the record before us lends no support to this very serious charge, and we reject it. Witnesses fully qualified to testify on the subject stated their opinions that the Trawniki documents were authentic. Even if this documentary evidence had been rejected, the eyewitness evidence alone was found sufficient. Since the district court did not rely on the "Trawniki card", its validity is not before the court.
The prosecution team consisted of State Attorney Yonah Blatman, Michael Shaked of the Jerusalem District Attorney's Office, Dennis Goldman and Eli Gabay of the International Section of the State Attorney's Office and others. According to prosecutors, Demjanjuk had been recruited into the Soviet army in 1940, and he had fought until he was captured by German troops in Eastern Crimea in May 1942. He was then brought to a German prisoner of war camp in Chełm in July 1942. Prosecutors claimed that Demjanjuk volunteered to collaborate with the Germans and was sent to the camp at Trawniki, where he was trained to guard prisoners and was given a firearm, a uniform, and an ID card with his photograph. The principal allegation was that three former prisoners identified Demjanjuk as "Иван Грозный" (Ivan Grozny, Russian for "Ivan the Terrible") of Treblinka, who operated the diesel engines sending gas to the death chamber.
Demjanjuk testified during the trial that he was imprisoned in a camp in Chełm until 1944, when he was transferred to another camp in Austria, where he remained until he joined an anti-Soviet Ukrainian army group. At that time, Ukrainian military groups like the Ukrainian National Army were forming in western Austria. Demjanjuk claimed that a few months later he joined an anti-Soviet Russian military organization, the Russian Liberation Army (Vlasov Army) funded by the Nazi German government until the surrender of Nazi Germany to the Allies in 1945. Demjanjuk's memory regarding specifics of this period may have been impaired by severe trauma and malnutrition during his internment as a POW in Nazi concentration camps. The reliability of witnesses' memory (including issues of confabulation, stress-impaired memory, memory errors) and the psychology of witnesses' testimony (such as unconscious transference and mistaken identity, positive response bias, weapon focus effect, confirmation bias) were also key issues of expert testimony.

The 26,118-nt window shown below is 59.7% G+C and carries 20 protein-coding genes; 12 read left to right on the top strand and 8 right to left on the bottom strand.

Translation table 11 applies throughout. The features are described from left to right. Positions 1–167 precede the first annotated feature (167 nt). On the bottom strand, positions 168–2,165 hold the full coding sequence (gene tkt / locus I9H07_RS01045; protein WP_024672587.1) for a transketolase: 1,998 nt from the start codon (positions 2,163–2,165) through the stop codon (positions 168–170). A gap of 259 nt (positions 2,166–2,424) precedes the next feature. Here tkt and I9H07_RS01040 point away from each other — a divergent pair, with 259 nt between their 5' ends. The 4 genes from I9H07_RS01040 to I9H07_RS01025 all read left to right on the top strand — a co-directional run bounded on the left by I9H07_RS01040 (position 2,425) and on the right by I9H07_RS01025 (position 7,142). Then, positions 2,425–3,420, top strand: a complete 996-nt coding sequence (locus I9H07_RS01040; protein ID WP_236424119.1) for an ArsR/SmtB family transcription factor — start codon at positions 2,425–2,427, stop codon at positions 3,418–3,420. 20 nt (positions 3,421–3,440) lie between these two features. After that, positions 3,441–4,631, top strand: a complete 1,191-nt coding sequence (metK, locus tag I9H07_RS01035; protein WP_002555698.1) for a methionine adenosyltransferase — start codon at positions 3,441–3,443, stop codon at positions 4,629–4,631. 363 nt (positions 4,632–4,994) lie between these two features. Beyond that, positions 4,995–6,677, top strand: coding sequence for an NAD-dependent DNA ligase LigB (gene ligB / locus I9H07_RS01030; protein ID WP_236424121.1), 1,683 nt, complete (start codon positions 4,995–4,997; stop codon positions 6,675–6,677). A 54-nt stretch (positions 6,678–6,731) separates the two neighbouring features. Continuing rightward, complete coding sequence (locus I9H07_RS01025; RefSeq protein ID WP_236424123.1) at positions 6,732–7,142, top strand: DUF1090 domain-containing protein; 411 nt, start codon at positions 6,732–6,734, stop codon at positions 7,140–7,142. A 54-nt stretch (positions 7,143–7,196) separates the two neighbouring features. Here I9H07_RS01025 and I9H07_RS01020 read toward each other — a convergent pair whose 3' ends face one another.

He survived the ordeal, and volunteered to be sent to the Trawniki concentration camp division utilized for the training of Hiwi guards recruited from Soviet POWs, later allegedly serving in Majdanek, Sobibor and Flossenbürg Nazi camps, and during the Warsaw Ghetto Uprising. Demjanjuk claims that, in early 1945, he joined the Russian Liberation Army (Russian: Russkaya osvoboditel'naya armiya, Русская освободительная армия, abbreviated in Cyrillic as РОА, in Latin as ROA, also known as the Vlasov army), led by Andrey Vlasov, which was organized by Nazi Germany to fight against the Soviet Red Army. Many Soviet prisoners of war volunteered to serve under the Nazi command in order to get out of the POW camps, where 2.8 million Soviet POWs died through starvation, exposure, and summary execution. Such non-German volunteers that served in Germany's foreign legions were referred to by the German command as Freiwillige. the German word for volunteer, and also as Hilfswilliger, literally one willing to help, often shortened to Hiwi, in auxiliary non-combat paramilitary and civilian capacities. According to Allied general Lt. Gen. Władysław Anders, by 1942, there were about a million such volunteers from the USSR alone.